Fashion Revolution cofounder Orsola de Castro wants you to love your clothes—not just for how they look but how they were made (and what you’ll do with them when you don’t want them anymore). Her debut book Loved Clothes Last redefines what it means to live a more stylish life.
The premise of designer-activist Orsola de Castro’s debut book also comes with a promise: that clothing can be appreciated outside of aesthetics in ways that can be as revolutionary for the Earth as they are our self-esteem. Loved Clothes Last seeks to make the clothes we cherish last longer by (literally) mending and sewing new life into them. It’s part-guide, part-memoir and contains just about everything you need to know when it comes to the lifespan of your wardrobe, from point of sale to returns and exchanges; a potent antidote to the feeling of having nothing to wear.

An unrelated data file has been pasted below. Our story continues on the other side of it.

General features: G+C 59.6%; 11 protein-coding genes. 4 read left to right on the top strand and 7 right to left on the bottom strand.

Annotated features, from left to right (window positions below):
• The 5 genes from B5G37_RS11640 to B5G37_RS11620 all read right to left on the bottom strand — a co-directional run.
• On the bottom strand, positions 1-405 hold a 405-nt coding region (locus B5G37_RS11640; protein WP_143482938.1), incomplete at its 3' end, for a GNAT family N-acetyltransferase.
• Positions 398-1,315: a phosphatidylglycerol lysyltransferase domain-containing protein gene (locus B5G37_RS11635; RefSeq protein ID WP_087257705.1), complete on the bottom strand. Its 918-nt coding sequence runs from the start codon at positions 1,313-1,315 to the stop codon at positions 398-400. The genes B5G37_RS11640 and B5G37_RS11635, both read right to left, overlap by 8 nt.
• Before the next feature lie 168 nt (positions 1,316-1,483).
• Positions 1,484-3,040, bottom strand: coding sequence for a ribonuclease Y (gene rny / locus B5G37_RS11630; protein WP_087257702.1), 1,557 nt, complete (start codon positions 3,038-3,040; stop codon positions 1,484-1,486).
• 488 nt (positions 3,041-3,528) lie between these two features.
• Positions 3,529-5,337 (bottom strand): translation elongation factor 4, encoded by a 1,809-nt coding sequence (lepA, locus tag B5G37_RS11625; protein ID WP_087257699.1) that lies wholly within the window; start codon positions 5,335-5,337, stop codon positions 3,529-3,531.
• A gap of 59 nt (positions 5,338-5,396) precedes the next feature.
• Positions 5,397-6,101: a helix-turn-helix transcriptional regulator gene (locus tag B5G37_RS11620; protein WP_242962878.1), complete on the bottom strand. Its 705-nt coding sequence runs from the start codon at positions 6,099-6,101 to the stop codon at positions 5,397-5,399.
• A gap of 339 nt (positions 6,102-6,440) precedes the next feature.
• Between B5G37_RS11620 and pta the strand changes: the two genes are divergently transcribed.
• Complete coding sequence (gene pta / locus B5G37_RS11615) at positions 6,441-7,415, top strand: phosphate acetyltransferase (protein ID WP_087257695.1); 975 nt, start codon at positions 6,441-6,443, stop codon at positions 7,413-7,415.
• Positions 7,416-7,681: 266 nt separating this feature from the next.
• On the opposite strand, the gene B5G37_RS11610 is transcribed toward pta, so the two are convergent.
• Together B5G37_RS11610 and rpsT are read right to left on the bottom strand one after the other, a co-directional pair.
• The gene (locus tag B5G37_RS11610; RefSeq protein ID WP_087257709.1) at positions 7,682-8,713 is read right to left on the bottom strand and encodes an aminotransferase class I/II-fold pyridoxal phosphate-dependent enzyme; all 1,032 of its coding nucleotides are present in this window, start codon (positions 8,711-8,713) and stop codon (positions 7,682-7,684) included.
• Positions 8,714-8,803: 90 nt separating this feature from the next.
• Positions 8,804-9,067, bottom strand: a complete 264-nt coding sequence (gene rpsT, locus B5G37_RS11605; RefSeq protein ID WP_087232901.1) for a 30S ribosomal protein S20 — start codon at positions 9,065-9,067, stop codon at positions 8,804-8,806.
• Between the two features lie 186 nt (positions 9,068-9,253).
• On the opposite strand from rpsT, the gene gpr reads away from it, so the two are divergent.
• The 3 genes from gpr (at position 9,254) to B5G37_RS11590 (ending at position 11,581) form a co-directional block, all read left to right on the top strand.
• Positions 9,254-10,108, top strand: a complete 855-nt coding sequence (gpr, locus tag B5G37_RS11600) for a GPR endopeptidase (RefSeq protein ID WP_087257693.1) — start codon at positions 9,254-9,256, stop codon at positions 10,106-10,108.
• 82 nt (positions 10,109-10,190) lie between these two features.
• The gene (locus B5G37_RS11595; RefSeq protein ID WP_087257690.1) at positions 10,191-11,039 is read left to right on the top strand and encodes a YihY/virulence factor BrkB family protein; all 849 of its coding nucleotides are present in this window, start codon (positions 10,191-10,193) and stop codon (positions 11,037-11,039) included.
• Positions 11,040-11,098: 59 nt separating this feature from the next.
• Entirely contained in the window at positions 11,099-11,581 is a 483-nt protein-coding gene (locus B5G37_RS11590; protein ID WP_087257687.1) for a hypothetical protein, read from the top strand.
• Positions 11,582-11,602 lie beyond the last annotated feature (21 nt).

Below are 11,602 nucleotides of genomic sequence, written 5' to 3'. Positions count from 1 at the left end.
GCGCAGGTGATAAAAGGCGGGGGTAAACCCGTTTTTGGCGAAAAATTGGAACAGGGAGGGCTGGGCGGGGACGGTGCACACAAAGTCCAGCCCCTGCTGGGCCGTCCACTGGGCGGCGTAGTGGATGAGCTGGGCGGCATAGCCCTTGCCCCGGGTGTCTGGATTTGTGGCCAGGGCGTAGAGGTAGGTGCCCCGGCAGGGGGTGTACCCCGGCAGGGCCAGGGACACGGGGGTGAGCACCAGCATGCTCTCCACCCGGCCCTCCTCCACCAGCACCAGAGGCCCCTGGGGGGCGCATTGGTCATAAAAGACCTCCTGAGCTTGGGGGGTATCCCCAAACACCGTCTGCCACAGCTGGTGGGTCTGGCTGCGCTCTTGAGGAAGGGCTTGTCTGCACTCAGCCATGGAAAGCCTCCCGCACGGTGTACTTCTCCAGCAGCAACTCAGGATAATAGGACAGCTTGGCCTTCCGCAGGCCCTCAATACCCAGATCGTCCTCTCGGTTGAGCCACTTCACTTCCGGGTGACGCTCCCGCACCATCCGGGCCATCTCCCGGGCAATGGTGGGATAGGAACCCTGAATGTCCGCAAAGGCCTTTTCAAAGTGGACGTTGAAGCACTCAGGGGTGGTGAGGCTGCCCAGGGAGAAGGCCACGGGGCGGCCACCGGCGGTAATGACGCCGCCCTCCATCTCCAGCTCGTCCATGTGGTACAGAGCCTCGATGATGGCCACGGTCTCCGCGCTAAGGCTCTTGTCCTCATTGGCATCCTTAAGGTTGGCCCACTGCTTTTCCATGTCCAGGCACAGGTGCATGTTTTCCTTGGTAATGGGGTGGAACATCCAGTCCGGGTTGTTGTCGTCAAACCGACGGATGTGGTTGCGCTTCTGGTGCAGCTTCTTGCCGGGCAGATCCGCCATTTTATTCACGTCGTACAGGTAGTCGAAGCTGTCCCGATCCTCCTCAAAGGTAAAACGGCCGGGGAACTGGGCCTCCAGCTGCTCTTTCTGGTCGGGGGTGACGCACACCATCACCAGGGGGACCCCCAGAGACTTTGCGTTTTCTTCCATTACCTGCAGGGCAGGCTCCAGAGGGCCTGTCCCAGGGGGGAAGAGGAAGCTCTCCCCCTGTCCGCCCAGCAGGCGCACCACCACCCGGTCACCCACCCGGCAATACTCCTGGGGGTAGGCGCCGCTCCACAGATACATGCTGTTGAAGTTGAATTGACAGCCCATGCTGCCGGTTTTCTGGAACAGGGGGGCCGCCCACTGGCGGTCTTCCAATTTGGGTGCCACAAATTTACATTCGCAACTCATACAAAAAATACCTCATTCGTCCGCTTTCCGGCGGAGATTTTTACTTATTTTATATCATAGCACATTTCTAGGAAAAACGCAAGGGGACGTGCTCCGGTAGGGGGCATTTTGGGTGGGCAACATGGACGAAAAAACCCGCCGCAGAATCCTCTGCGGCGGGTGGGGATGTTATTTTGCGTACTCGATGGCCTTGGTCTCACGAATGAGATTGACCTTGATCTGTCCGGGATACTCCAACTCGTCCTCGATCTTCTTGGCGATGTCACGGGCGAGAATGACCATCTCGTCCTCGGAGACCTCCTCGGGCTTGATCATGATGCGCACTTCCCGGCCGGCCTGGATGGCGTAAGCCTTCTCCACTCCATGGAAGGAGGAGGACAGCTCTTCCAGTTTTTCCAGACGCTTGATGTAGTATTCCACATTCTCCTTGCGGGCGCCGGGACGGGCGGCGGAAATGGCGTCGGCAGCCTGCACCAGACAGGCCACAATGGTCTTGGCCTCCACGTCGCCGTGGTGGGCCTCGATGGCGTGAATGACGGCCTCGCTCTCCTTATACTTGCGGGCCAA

Across nearly 300 pages, it raises an important question: For an industry so reared on consumption that it can’t exist without it, is love—that unreliable, uncontrollable emotion—all the supply chain needs to clean up its act? Er, no. But a recent conversation with the Fashion Revolution cofounder offered a jocular comparison that actually serves as a convincing starting point: Treat your clothes like you do your food. You wouldn’t give someone a piece of moldy cheese so why would you donate a T-shirt beyond repair?
“We’re able to put the impact of the fashion industry within several other contexts of the world,” she tells Atmos. Through infographics and online campaigns, her organization has gained a prominent following of people interested in learning about who makes their clothes and the side effects of their hang-ups on fast-fashion. “It’s linked with climate change, with exploiting people, and the understanding that you cannot have one without the other; you cannot understand this without understanding that intersection of exploiting people and exploiting the planet.”